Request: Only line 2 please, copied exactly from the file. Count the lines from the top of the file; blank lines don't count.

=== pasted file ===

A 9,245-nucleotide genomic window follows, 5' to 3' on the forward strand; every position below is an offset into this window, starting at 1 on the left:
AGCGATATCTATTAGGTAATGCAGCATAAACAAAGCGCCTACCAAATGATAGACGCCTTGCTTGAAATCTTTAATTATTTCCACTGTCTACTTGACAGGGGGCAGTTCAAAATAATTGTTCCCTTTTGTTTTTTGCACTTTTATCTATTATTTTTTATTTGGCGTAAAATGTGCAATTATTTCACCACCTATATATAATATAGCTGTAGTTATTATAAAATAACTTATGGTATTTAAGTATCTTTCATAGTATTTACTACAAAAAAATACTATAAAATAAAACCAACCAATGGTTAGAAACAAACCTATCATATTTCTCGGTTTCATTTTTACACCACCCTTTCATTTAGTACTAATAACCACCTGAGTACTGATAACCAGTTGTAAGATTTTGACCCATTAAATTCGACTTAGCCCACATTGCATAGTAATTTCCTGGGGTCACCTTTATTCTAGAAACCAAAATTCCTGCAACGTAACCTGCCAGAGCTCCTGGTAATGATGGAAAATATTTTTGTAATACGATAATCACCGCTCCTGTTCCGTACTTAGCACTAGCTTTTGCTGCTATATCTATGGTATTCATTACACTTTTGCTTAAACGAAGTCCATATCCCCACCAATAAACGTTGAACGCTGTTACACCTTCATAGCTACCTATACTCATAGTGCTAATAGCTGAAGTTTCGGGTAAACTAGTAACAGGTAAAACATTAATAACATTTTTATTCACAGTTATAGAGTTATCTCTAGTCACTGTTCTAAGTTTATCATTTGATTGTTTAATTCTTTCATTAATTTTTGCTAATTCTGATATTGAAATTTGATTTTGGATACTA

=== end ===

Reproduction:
AGCGATATCTATTAGGTAATGCAGCATAAACAAAGCGCCTACCAAATGATAGACGCCTTGCTTGAAATCTTTAATTATTTCCACTGTCTACTTGACAGGGGGCAGTTCAAAATAATTGTTCCCTTTTGTTTTTTGCACTTTTATCTATTATTTTTTATTTGGCGTAAAATGTGCAATTATTTCACCACCTATATATAATATAGCTGTAGTTATTATAAAATAACTTATGGTATTTAAGTATCTTTCATAGTATTTACTACAAAAAAATACTATAAAATAAAACCAACCAATGGTTAGAAACAAACCTATCATATTTCTCGGTTTCATTTTTACACCACCCTTTCATTTAGTACTAATAACCACCTGAGTACTGATAACCAGTTGTAAGATTTTGACCCATTAAATTCGACTTAGCCCACATTGCATAGTAATTTCCTGGGGTCACCTTTATTCTAGAAACCAAAATTCCTGCAACGTAACCTGCCAGAGCTCCTGGTAATGATGGAAAATATTTTTGTAATACGATAATCACCGCTCCTGTTCCGTACTTAGCACTAGCTTTTGCTGCTATATCTATGGTATTCATTACACTTTTGCTTAAACGAAGTCCATATCCCCACCAATAAACGTTGAACGCTGTTACACCTTCATAGCTACCTATACTCATAGTGCTAATAGCTGAAGTTTCGGGTAAACTAGTAACAGGTAAAACATTAATAACATTTTTATTCACAGTTATAGAGTTATCTCTAGTCACTGTTCTAAGTTTATCATTTGATTGTTTAATTCTTTCATTAATTTTTGCTAATTCTGATATTGAAATTTGATTTTGGATACTA